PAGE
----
10 things to learn about business from Steven Bartlett

Dragon Steven Bartlett shares 10 insights into being an entrepreneur in a remarkably frank interview with footballer Alex Scott at today’s QuickBooks Connect virtual event

Steven Bartlett, real-life Dragon and social entrepreneur, shared 10 insights into being an entrepreneur at today’s QuickBooks Connect virtual event.

In a remarkably frank interview with footballer and TV presenter Alex Scott, Steven Bartlett was frank about his struggle with loneliness, accepting failure and chasing the wrong values.

Here are 10 takeaways from Bartlett’s Q&A about entrepreneur life.

#1 – Struggle makes it worthwhile

Bartlett says he struggles alongside company colleagues and that’s what makes business worthwhile. Struggle is evolutionary and you’re meant to find the going tough.

#2 – Your mentor is in your palm

Bartlett, who hosts the popular The Diary of a CEO podcast, whose guests have included disgraced health secretary Matt Hancock and former Dragon Nick Jenkins, sees making a commitment to making content, by interviewing inspirational people, as creating his own mentoring school.

However, you don’t need to host a podcast: your mentor is in the palm of your hand in your smartphone. The internet can be your mentor and mentors can be everywhere – from somebody you chat to buying a cup of coffee to lyrics in a song you love.

#3 – Imposter syndrome can be a positive

If you never feel like an imposter, you’re not living your life to its fullest. If you’re outside your field of competency, your “comfort zone”, then that’s a sign of growth. Challenges are how you make profess that in turn helps you grow.

‘I made myself lonely because I chased the wrong values’

#4 – Pressure is a privilege

So said tennis star Billie Jean King, and Bartlett agrees with the sentiment. The body starts producing adrenaline, getting you ready for the challenge. So rather than see pressure as stress, it’s taking you to the next level.

#5 – Money can’t buy you happiness

Bit of an cliché this, as Bartlett himself acknowledged. The Dragon cited a study where people where asked how much money they would need to finally achieve happiness. No matter where they were on the income scale – from struggling financially to being a millionaire, they all said they need 3x as much money as they had now. Clearly earning money has nothing to do with happiness.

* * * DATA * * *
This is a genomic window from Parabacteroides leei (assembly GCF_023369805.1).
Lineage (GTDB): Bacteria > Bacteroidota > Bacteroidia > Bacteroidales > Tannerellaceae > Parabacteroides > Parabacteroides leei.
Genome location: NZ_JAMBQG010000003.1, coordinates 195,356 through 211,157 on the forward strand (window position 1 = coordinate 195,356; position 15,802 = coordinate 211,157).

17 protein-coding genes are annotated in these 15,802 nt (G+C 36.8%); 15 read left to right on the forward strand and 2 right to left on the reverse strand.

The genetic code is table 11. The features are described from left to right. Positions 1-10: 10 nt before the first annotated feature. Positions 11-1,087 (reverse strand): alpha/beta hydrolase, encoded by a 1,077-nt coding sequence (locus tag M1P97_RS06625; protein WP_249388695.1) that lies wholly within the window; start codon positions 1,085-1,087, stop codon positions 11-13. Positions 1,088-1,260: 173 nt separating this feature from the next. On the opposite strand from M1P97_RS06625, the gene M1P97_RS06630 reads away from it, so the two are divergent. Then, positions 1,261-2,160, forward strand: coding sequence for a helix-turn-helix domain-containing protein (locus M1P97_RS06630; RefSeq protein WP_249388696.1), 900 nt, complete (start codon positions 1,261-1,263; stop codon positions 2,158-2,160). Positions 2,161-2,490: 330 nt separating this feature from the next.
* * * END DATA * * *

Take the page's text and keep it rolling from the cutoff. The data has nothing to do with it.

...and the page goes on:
Bartlett says the thing he’s most proud of is that he’s much more aligned with his personal values today than he was even a month ago.

#6 – Love it or leave it

Steve Jobs said that unless you love being an entrepreneur, a sane person would quit. You have to be passionate because business – creating something out of nothing – is so hard.

#7 – Really, you’re in the recruitment business

Bartlett’s real focus is on being a recruitment company, hiring the best starting team to execute the vision.

#8 – Loneliness tells you something

“I made myself lonely because I chased the wrong values,” Bartlett told Scott, sacrificing friends and family to chase his business dream. In fact, loneliness increases your chances of early death by 45 per cent compared with 20 per cent for smoking. Loneliness a signal that you need to get back with the tribe, said Bartlett, just as in prehistoric times early man huddled together to fend off predators.

#9 – Process is more important than destination

Stop thinking about your end-goal. Sir David Brailsford, manager of the Team Sky cycling team, told Bartlett that thinking about the finishing line compromises performance. Like Team Sky, you need make incremental changes, the famous ‘marginal gains’ to improve performance. You can only control the process and not the outcome.

#10 – You don’t need a business plan

Perhaps most surprisingly, Bartlett said that digital businesses do not require a business plan. In fact, business plans can be irrelevant in today’s fast-moving online world. The company you founded may end up in a completely different space to where you started – look at how Meta today has evolved out of where Facebook began as a website solely for Harvard undergrads.

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Tim Adler

Tim Adler is group editor of Small Business, Growth Business and Information Age. He is a former commissioning editor at the Daily Telegraph, who has written for the Financial Times, The Times and the...